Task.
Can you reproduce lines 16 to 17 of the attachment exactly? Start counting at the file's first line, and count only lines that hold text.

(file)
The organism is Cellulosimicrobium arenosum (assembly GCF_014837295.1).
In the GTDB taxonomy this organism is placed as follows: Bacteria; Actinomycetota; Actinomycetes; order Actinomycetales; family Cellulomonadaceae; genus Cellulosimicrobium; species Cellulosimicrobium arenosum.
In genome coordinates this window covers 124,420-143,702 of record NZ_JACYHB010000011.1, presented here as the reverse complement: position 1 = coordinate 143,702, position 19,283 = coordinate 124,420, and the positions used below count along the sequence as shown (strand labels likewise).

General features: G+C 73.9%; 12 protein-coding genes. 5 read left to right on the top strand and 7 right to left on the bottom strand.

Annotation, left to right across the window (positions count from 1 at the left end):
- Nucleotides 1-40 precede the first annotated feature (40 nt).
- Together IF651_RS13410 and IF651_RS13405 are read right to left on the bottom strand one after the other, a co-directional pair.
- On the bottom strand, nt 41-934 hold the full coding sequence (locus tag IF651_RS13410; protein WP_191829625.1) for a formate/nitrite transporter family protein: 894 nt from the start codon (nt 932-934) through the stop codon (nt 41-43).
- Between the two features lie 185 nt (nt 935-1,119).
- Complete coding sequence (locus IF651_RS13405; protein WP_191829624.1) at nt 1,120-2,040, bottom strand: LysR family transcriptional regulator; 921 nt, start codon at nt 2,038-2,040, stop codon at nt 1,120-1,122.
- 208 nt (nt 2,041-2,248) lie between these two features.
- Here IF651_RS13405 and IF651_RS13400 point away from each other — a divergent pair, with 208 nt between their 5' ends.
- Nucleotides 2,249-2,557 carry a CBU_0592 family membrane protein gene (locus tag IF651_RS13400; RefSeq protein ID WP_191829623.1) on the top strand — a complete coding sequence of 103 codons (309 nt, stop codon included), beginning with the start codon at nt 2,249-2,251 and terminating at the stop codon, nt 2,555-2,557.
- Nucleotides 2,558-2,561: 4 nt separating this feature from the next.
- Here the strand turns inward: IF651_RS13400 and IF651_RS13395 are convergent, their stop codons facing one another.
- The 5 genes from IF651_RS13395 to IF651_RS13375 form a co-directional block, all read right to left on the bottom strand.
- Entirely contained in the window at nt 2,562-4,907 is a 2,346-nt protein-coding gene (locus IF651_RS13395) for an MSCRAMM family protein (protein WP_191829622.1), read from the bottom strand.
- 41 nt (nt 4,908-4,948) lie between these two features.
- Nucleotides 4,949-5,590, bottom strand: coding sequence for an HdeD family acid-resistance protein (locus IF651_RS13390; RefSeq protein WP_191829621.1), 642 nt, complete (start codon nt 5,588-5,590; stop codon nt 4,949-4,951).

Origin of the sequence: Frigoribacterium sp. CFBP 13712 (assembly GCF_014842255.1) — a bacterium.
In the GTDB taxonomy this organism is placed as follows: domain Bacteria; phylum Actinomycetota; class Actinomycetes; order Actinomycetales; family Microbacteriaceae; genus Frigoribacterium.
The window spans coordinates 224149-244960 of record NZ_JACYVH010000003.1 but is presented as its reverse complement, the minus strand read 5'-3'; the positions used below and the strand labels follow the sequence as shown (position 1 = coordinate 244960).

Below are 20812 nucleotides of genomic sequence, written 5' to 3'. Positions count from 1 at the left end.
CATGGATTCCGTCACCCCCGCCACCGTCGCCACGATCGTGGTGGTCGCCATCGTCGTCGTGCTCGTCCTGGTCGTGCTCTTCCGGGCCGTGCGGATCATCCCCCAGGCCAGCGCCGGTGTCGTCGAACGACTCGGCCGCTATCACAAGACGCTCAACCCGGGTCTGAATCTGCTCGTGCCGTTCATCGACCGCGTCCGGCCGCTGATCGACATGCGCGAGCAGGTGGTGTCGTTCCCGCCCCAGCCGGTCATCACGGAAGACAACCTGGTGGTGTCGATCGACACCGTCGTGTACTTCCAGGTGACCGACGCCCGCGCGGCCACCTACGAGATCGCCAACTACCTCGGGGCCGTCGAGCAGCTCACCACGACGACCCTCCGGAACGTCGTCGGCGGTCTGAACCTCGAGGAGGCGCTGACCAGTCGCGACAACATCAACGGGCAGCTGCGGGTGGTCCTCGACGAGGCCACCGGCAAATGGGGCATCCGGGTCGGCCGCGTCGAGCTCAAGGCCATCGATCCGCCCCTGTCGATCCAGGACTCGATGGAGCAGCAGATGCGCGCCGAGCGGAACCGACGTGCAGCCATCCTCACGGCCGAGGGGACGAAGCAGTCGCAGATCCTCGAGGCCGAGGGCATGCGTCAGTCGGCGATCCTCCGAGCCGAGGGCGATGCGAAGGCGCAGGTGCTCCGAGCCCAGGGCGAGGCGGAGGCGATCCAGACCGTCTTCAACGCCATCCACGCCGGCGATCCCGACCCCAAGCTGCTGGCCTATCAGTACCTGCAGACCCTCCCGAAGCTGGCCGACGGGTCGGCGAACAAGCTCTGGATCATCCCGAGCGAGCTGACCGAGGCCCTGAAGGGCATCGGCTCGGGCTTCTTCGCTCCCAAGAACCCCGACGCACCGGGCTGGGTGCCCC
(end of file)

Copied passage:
- The 5 genes from IF651_RS13395 to IF651_RS13375 form a co-directional block, all read right to left on the bottom strand.
- Entirely contained in the window at nt 2,562-4,907 is a 2,346-nt protein-coding gene (locus IF651_RS13395) for an MSCRAMM family protein (protein WP_191829622.1), read from the bottom strand.